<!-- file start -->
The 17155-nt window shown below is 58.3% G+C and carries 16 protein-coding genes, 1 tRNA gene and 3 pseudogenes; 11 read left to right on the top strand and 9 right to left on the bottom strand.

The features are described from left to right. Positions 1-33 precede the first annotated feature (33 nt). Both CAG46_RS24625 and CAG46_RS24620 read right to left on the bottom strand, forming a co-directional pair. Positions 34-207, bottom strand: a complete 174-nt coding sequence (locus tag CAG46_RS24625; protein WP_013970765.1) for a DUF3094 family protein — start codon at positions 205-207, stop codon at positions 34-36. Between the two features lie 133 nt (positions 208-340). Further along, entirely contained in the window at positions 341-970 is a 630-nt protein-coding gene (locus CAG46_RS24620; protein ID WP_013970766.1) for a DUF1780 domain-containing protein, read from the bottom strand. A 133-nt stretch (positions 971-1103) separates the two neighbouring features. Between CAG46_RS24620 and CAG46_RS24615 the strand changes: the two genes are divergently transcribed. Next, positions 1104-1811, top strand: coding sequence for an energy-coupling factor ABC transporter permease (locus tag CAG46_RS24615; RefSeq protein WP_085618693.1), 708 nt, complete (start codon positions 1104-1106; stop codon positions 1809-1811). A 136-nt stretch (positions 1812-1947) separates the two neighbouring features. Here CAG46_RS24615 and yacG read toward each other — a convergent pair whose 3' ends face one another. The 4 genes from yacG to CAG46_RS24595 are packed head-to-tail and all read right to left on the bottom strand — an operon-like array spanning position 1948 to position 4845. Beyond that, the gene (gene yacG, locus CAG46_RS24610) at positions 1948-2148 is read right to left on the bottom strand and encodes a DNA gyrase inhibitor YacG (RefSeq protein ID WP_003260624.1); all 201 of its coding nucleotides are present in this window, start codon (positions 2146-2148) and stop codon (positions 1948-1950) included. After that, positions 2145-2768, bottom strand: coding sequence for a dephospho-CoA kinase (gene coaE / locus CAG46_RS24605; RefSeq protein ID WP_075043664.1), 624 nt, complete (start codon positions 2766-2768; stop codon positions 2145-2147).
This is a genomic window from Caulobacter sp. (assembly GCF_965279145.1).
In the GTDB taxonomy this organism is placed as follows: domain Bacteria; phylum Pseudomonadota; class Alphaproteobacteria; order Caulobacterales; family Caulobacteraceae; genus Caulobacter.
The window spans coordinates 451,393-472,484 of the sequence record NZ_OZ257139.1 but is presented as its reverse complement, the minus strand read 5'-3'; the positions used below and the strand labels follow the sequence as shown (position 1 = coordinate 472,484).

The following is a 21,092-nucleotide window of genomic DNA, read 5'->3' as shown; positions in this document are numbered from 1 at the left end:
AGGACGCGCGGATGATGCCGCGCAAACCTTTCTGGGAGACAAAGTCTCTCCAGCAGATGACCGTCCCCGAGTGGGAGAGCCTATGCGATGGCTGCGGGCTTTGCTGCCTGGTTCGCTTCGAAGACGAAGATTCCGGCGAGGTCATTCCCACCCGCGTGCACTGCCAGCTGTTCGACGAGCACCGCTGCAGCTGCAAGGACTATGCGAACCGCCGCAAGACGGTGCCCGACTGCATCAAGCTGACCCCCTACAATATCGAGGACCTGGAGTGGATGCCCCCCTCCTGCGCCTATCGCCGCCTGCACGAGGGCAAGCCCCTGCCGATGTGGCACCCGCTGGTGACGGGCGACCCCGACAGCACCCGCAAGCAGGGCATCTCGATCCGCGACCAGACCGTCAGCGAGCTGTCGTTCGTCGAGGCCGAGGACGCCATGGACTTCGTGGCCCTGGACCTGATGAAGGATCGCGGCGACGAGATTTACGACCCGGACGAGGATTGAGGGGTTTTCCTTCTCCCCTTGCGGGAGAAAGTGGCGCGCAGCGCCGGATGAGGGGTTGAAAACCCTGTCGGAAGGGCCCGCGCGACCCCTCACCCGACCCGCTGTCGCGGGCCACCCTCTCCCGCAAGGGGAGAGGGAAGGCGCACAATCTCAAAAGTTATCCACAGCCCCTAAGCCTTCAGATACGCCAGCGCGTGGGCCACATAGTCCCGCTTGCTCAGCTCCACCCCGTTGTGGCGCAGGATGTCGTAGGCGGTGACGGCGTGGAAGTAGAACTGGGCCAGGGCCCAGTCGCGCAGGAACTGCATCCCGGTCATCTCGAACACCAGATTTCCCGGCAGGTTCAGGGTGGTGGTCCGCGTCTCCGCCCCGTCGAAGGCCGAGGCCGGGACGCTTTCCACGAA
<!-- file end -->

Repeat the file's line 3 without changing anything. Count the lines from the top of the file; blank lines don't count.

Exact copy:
This is a genomic window from Caulobacter sp. (assembly GCF_965279145.1).